Then, no , ninjas attack. Five priests in brown robes and studded leather come into the inn and begin to attack the Red Priest, also trying to sap the curious Elwyn (who was attacted to the Red Priest's fancy golden holy symbol). I, being the industrious individual I am, go up and backstab one of the Brown priests, then bash his head in with my axe. The immediate threat to her ended, Elwyn retreats to clean her sword. Ava defends the unconscious lordling, Grimwulf gets ToPed, and I wade into melee, protecting Grimwulf and making another kill myself. The Red Priest takes down two, but the final brown priest... the one with the long sword, who seems to be the leader... runs. I miss hitting him as he runs, but tag him with a throwing axe on the way out.... but he gets away.

The Red Priest clears us from the room, insisting that he will sit vigil over his friend. He blocks the door with an armoire, releases Grimwulf from his service, and begins a three day pray-a-thon, complete with spare voices in the room and the occasional muffled explosion. We let him pray, though I get a little paranoid and start making a club, and figuring out how to put silver pieces as studs to make it a viable anti-undead weapon. The blizzard rages outside, but, on the third day, it stops. Silence comes from the room where the Red Priest kept his vigil. Grimwulf, concerned for his former master, forces open the door, to find the corpse of the lordling looking weeks dead, the Red Priest still kneeling... and, in another room, Moratti lies with his throat cut.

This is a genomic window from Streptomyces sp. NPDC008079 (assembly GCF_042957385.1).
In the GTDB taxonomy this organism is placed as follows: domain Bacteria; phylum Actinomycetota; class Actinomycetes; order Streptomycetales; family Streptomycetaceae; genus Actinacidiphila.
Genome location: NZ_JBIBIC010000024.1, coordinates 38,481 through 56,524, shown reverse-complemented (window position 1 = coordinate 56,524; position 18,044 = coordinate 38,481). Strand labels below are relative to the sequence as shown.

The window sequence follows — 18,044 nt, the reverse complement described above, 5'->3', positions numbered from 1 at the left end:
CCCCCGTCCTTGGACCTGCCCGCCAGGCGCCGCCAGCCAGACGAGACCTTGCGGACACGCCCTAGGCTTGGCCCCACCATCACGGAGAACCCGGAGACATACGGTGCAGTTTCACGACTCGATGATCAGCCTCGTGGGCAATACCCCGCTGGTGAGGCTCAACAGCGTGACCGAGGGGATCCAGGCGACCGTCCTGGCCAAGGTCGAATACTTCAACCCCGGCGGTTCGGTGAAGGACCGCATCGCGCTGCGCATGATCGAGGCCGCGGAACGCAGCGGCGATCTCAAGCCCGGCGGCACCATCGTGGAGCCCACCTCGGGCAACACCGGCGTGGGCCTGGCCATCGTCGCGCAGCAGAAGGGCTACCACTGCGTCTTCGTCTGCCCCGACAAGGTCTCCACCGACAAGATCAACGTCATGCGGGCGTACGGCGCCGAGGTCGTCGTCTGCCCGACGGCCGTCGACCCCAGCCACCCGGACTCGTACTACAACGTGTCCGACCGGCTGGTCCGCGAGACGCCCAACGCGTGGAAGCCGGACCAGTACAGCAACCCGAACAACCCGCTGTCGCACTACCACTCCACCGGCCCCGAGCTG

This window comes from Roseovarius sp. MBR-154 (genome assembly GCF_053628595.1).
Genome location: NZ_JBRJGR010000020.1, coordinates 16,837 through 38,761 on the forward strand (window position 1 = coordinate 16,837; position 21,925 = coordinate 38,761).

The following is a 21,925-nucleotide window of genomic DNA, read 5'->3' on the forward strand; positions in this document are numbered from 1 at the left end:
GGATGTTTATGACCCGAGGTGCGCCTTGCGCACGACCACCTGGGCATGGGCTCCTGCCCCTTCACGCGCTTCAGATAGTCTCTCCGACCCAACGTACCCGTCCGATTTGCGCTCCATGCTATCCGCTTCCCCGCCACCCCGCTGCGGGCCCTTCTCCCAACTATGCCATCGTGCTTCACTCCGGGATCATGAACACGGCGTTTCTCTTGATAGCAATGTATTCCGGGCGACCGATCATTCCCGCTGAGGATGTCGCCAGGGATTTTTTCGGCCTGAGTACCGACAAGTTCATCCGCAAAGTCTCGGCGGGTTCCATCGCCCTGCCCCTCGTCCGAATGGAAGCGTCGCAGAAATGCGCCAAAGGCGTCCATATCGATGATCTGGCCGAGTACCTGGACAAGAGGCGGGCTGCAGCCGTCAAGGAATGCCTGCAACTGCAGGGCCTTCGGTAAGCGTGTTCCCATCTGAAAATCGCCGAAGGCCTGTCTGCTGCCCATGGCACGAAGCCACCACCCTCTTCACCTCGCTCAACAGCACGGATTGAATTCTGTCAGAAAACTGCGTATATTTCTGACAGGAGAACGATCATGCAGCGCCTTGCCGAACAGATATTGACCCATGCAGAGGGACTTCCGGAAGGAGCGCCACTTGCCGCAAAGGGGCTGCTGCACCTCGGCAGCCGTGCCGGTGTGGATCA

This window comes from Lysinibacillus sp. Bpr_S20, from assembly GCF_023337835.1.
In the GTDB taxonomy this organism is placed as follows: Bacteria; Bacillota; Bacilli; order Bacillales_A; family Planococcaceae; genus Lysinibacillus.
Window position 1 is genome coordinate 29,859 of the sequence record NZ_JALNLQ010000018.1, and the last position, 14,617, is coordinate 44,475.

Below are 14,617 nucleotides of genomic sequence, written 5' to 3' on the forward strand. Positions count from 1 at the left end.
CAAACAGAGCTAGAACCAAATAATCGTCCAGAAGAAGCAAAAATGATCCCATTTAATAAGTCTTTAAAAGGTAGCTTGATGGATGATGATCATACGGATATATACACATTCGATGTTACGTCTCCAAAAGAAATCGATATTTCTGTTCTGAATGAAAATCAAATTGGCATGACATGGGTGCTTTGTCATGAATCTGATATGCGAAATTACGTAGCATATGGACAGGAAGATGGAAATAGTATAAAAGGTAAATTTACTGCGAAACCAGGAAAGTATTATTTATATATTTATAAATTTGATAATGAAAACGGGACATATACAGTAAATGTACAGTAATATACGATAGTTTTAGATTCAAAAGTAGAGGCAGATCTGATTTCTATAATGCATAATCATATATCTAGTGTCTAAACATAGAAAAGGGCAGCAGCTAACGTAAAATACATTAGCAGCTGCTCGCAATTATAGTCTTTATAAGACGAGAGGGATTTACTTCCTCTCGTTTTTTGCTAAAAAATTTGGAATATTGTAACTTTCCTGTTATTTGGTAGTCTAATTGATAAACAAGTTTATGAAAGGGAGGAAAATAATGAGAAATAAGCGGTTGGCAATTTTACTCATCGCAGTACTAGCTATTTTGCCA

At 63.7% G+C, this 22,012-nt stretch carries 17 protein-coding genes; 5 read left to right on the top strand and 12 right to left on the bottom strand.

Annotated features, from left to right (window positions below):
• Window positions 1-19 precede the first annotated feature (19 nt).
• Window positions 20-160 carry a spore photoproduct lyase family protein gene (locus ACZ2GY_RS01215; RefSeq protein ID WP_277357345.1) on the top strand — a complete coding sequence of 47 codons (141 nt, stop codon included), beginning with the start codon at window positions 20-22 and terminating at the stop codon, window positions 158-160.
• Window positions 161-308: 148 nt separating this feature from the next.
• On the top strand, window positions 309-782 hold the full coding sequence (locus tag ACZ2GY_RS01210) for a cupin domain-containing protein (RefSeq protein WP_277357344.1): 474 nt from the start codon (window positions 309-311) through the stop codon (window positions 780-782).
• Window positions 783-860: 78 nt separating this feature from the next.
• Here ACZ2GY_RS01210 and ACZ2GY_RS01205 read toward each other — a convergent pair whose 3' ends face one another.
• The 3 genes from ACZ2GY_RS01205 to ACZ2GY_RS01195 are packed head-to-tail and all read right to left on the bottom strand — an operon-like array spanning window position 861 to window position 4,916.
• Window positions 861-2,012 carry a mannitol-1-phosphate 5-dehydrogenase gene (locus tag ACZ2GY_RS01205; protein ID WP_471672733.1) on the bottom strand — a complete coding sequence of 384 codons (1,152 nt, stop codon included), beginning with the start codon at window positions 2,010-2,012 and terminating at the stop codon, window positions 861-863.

Cue a flurry of investigation, where we find out that Moratti killed the previous owner and buried him in the root cellar, was, himself, the murderer of the lordling, using some exotic plant-based poison that our Bear-priestess couldn't identify, and had summoned the brown priests. We learn that Elwyn's brother was at some place named Salt Haven, which also seems to be the source of trouble that the druid was interested in. I want more insight into Moratti (I was his friend for five years), and Grimwulf is at somewhat loose ends, but the potential to confront undead seems to cheer him.

We've got a good dynamic going. The elf and I have a snarky relationship, with me having made several cracks about her impatience ("What, are you afraid you're gonna grow old waiting for it?"), and her tending to make fun of my smell and beard. Not outright violent... I recognize her as generally "good people", even if we don't get along. With two humans, we tend to be a bit more aloof, but we're settling into a relationship with them, as well.